The tugboat currently under construction at the Washburn & Doughty Associates, Inc. shipyard in East Boothbay, Maine, for the Saint Lawrence Seaway Development Corporation (SLSDC) will be propelled by medium-sized Schottel azimuth
The Canaveral Pilots Association has partnered with naval architecture firms Glosten and Ray Hunt Design on a pilot/demonstration project for the design, construction, and operation of an electric pilot boat. The boat
The Saint Lawrence Seaway Development Corporation (SLSDC) has awarded a contract for the construction of a new ASD (Z-drive) harbor tug to shipbuilder Washburn & Doughty Associates, Inc. of East Boothbay, Maine.
Among the speakers presenting at Marine Log’s FERRIES 2019 conference in November will be Will Moon, PE, Senior Naval Architect, Glosten, and Capt. Rachel Rowe, Ferry Operations Division Manager, Skagit County, Wash.
Seattle-headquartered naval architecture and marine engineering firm, Glosten, announces the hiring of David DeVilbiss. He joins Glosten’s Marine Construction group as a Senior Marine Consultant. “We are thrilled to have David join
After conversion at the Master Marine shipyard in Bayou la Batre, Ala., the historic Alabama Department of Transportation (ALDOT) Gee’s Bend ferry returned to service in April as America’s first zero-emission, electric-powered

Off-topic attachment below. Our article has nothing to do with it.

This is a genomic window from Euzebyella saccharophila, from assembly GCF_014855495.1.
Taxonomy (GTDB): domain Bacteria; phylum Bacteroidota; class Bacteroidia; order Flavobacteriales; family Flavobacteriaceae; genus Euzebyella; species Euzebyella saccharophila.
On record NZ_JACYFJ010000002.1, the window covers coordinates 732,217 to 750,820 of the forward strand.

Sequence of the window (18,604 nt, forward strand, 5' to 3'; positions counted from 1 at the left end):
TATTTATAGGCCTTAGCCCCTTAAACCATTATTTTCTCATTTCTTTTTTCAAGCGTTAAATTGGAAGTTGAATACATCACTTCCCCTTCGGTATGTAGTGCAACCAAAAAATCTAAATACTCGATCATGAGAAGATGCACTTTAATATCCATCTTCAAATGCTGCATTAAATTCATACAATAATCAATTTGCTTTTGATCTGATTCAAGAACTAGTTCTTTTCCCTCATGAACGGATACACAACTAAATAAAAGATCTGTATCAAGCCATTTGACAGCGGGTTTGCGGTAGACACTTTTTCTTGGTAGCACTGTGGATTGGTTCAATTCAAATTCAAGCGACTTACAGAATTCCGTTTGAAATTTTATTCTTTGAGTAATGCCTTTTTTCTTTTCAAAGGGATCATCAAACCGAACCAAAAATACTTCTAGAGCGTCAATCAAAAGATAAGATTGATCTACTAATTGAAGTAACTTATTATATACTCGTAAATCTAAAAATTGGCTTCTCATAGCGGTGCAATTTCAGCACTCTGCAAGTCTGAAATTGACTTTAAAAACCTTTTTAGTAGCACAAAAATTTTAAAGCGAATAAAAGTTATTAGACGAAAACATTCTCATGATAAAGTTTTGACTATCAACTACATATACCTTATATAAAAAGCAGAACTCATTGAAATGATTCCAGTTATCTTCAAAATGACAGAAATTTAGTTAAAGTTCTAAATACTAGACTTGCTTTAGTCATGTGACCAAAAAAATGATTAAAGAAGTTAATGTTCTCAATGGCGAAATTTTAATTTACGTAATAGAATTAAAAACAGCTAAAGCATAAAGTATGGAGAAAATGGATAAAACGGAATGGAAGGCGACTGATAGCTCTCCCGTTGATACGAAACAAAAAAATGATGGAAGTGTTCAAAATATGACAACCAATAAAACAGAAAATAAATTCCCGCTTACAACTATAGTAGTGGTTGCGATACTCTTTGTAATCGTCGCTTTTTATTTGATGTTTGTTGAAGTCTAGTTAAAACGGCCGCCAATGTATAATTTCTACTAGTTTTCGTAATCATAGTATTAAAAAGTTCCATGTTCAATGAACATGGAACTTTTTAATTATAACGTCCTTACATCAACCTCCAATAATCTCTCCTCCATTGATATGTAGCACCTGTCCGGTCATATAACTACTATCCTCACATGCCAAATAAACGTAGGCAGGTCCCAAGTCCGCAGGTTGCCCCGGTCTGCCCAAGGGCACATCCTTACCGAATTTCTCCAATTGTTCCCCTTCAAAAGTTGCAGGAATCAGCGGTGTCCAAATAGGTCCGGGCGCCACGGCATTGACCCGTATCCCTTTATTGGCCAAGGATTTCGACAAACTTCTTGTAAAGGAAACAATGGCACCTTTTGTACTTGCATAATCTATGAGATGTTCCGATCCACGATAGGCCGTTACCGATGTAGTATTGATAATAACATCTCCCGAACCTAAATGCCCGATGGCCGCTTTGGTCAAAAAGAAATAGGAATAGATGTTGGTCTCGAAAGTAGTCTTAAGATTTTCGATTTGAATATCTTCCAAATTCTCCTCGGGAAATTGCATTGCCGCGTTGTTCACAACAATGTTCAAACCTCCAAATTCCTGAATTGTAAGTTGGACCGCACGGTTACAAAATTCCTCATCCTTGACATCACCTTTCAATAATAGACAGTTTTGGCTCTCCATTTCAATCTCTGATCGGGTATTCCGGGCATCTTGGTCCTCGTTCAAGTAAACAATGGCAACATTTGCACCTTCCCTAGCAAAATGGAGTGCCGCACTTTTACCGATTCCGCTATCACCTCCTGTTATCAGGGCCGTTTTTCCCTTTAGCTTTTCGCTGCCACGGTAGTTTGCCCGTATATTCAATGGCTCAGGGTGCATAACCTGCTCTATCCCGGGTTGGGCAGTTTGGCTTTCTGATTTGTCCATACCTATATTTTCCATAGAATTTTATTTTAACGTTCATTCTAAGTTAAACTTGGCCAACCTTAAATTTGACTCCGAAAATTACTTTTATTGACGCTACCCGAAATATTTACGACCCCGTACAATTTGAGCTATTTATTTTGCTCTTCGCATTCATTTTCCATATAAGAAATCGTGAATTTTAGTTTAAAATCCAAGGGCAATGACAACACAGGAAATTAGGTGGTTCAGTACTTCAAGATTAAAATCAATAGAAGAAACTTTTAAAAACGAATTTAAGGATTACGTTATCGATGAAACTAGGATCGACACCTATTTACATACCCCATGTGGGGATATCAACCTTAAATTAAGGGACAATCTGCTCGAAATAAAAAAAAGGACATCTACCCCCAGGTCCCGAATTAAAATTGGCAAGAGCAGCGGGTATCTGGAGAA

The All American Marine, Inc. (AAM) shipyard in Bellingham, WA has completed construction of what will be the first hybrid electric passenger ferry to operate on Puget Sound. Designed by Glosten, Seattle,
JANUARY 17, 2019 — Glosten and Bieker Boats have joined forces to bring modern composite hydrofoil technology to the passenger vessel market. The result: An ultra-efficient vessel that requires less than half
NOVEMBER 19, 2018 — The potential of the nascent U.S. offshore wind market has brought together a leading American naval architecture and marine engineering firm and a Dutch one. U.S. naval architect
OCTOBER 29, 2018 — Seattle, WA, headquartered Global Diving & Salvage, Inc. recently led a demonstration of the mobile ballast water treatment system, Ballast Responder, on board the 730-foot Algoma Central bulk